Society for Social Work and Research

Sixteenth Annual Conference Research That Makes A Difference: Advancing Practice and Shaping Public Policy
11-15 January 2012 I Grand Hyatt Washington I Washington, DC

16847 Gaining Voice Through the Process of Sharing Personal Stories In Post-Genocide Rwanda

Friday, January 13, 2012: 8:30 AM
Roosevelt (Grand Hyatt Washington)
* noted as presenting author
Regine U. King, PhD, SAMI Fellow, Centre for Addiction and Mental Health, Toronto, ON, Canada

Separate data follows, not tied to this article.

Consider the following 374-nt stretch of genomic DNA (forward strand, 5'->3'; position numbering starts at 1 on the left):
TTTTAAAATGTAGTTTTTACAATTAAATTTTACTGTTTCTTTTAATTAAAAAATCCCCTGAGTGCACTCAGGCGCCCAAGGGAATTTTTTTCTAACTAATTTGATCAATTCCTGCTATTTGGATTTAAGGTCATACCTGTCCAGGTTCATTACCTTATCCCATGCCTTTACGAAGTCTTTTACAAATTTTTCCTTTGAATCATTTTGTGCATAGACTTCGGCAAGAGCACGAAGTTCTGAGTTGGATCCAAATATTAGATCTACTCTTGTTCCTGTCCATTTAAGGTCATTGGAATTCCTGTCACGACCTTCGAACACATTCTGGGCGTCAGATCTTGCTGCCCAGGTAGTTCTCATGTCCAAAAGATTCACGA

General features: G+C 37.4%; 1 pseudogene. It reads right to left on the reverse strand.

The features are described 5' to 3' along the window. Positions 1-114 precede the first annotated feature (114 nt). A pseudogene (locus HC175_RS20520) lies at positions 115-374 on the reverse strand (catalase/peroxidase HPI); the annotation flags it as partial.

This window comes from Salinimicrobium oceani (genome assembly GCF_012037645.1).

Purpose: Extreme forms of trauma and psychosocial issues observed in post-conflict situations present unique problems for the mental well-being of individuals and communities and a threat to sustainable peace and economic reconstruction efforts in countries recovering from wars and genocide. Addressing psychosocial trauma may be most problematic in countries of the South that lack resources and programs to address not only the impact of the traumatic event of massive violence, but also the multiple related distressing issues including HIV/AIDS, extreme poverty, and continued interethnic tensions and injustices. Given the negative psychosocial consequences of multiple distressing issues on individuals and communities, investigating mental health approaches that promote the psychosocial healing of individuals and communities in the contextual realities of a particular situation is important. The author presents data from an ethnographic study that examined the role of sharing stories of personal experiences through the Healing of Life Wound (HLW), a community-based mental health program using designed to bring together Hutus and Tutsis, the two opposed groups in the 1994 Rwandan genocide. Methods: Using a multi-method ethnographic qualitative study, I conducted participant observation with a group of 23 participants who attended the three-five day modules of HLW on bereavement, dealing with emotions, and forgiveness. Participants were purposively recruited from a waitlist of a local association implementing the program in a southern district of Rwanda. Among the participants, I conducted in-depth interviews with a select group of ten participants before and after they attended the intervention. Self-reflexive notes taken throughout the investigation and documents produced about the HLW were part of the collected data. Dialogic performance analysis methods were utilized to analyze and triangulate the different data sources. The major finding of the study was that the HLW program assisted participants to regain voice and construct a protected space through which they were able to share their personal stories with trusted people. Results: The study suggested the crucial role of allowing affected individuals to share their personal stories in a space that facilitates expression and cultivates moral virtues of compassion, care and action. According to participants' perceptions, the process of telling and listening to each other's allowed new understanding about self and others and created trustworthy individuals one could share one's suffering. As a result, participants reported feeling re-humanized and positive about themselves and others in the community. This provided motivation for positive attitudes and actions towards themselves and their immediate communities including family members, neighbours and the broader community. Implications: The data provide promising results that may improve the mental well-being of individuals who feel lonely and overwhelmed by negative emotions sadness, anger, hopelessness and hatred, and increased cohesion among community members who formerly considered themselves enemies. In addition, the HLW program may establish tools necessary for forgiveness and reconciliation processes.